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Film / Billy Liar

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"Grateful! Grateful! Grateful for this, grateful for that! That's all I've ever heard ever!"

A 1963 British film directed by John Schlesinger, starring Tom Courtenay and Julie Christie. It is based on the 1959 novel of the same name by Keith Waterhouse, and the subsequent play by Waterhouse and Willis Hall. Waterhouse himself based the story on the short story The Secret Life of Walter Mitty by James Thurber.

Billy Fisher (Courtenay) is a nineteen-year-old undertaker's clerk living with his dad Geoffrey (Wilfred Pickles), mum Alice (Mona Washbourne) and senile grandma Florence (Ethel Griffies) in a cramped house in a provincial town in the early 1960s. Stifled by his overbearing family and his mind-numbing job, he yearns to escape to London to become a comedy scriptwriter. Meanwhile he retreats into a fantasy world of his own creation where he is the leader of the fictional country of Ambrosia. He also makes up tall stories about himself and his family which he struggles to reconcile with the real world. As a consequence he finds himself engaged to two different girls, Barbara (Helen Fraser) and Rita (Gwendolyn Watts), both eager to meet Billy's parents. His real love however is Liz (Christie), the only person who really understands Billy, and the one person Billy feels able to confide in. Liz offers him a way out, but has Billy got the bottle to seize it?

Although superficially a comedy, Billy Liar is also a serious reflection on the dramatic social and cultural changes that shook up post-World War II Britain; changes whose ripples can still be felt in the second decade of the 21st century.

The success of Billy Liar didn't stop with the film. In 1974 The Musical Billy, with music by John Barry and starring Michael Crawford in the title role, was a major hit in the West End, running over 900 performances. Around the same time, Waterhouse and Hall created a sitcom adaptation that had a successful run of 26 episodes.

This film doesn't exhibit any of these tropes at all and anyway they're at the jeweller's for repair:

  • Abusive Parents: Geoffrey Fisher has a foul temper and is constantly denigrating his son. Alice Fisher is too busy keeping the house neat and tidy and fretting about keeping up appearances to have much time for Billy. Neither makes any effort to understand Billy or his needs. Nor do they have any time for Grandma at least until she has a seizure and dies.
  • Adaptational Attractiveness: In the book Liz is described as "...a scruffy girl, in need of a new skirt.". In the film she's... Julie Christie.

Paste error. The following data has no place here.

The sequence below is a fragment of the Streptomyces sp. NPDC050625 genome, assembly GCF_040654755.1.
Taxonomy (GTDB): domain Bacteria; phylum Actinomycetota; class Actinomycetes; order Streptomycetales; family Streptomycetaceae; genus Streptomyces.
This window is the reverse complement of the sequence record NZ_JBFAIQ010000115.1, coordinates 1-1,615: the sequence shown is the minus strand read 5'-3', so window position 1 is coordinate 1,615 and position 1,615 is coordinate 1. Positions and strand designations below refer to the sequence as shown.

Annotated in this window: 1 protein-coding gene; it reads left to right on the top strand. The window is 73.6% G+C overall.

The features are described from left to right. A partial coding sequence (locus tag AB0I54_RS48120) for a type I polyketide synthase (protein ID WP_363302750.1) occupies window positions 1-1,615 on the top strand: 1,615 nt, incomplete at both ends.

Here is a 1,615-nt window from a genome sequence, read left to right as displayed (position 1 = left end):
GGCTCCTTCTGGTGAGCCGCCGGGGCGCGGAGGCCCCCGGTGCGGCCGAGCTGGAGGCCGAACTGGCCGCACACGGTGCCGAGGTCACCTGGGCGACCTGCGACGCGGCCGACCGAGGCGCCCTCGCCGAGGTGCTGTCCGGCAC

• Best Friend: Arthur Crabtree. Arthur collaborates with Billy in some of his schemes and fantasies although at heart he is much more conventional.
  • Betty and Veronica: Prim, conventional Barbara (Betty) and brassy peroxide blonde Rita, both engaged to Billy. Subverted in that Billy's real love is Liz.
  • Cat Fight: Barbara and Rita when they finally meet at the dancehall and Rita discovers Barbara wearing the engagement ring.
  • Crapsack World: This is Britain in the early 1960s, still drained and shattered by war. All the urban scenes have a backdrop of buildings being demolished.
  • Elder Abuse: Although Grandma is living with the Fishers she is completely neglected. She sits in a chair in the middle of the living room, being ignored, watching the television and talking to herself oblivious to the action going on around her.
  • Hidden Depths: Billy has real creative talent, despite appearing to be lazy, feckless and irresponsible. He really did co-write (with Arthur) the song Twisterella, sung to acclaim at the dancehall.
  • Mad Dreamer: Billy of course. When Liz gives him the chance to make the leap from dream to reality he can't quite bring himself to go through with it, even as he's sitting on the train ready to leave for London.
  • Manic Pixie Dream Girl: Liz, who lives life as the wind blows and generally lands on her feet.
  • Na´ve Everygirl: Barbara, who constantly dreams of settling with Billy in a rural cottage with roses round the door, "Little Billy" and "Little Barbara".
  • Oop North: Set in the fictional Yorkshire town of Stadhoughton and filmed in and around the neighbouring Yorkshire cities of Bradford and Leeds. The Fisher family house is in Baildon, north of Bradford. Other real-life scenes were filmed in Bradford while the Ambrosia scenes were filmed in Leeds.
  • Outfit Decoy: Billy enlists the help of a motorbike gang to get into the dancehall incognito under a helmet.
  • The Muse: Liz, who encourages Billy to build on his natural creative talents and live his own life.
  • "The Reason You Suck" Speech: Billy eventually gives his father an earful once he makes up his mind to go to London with Liz. See the picture caption.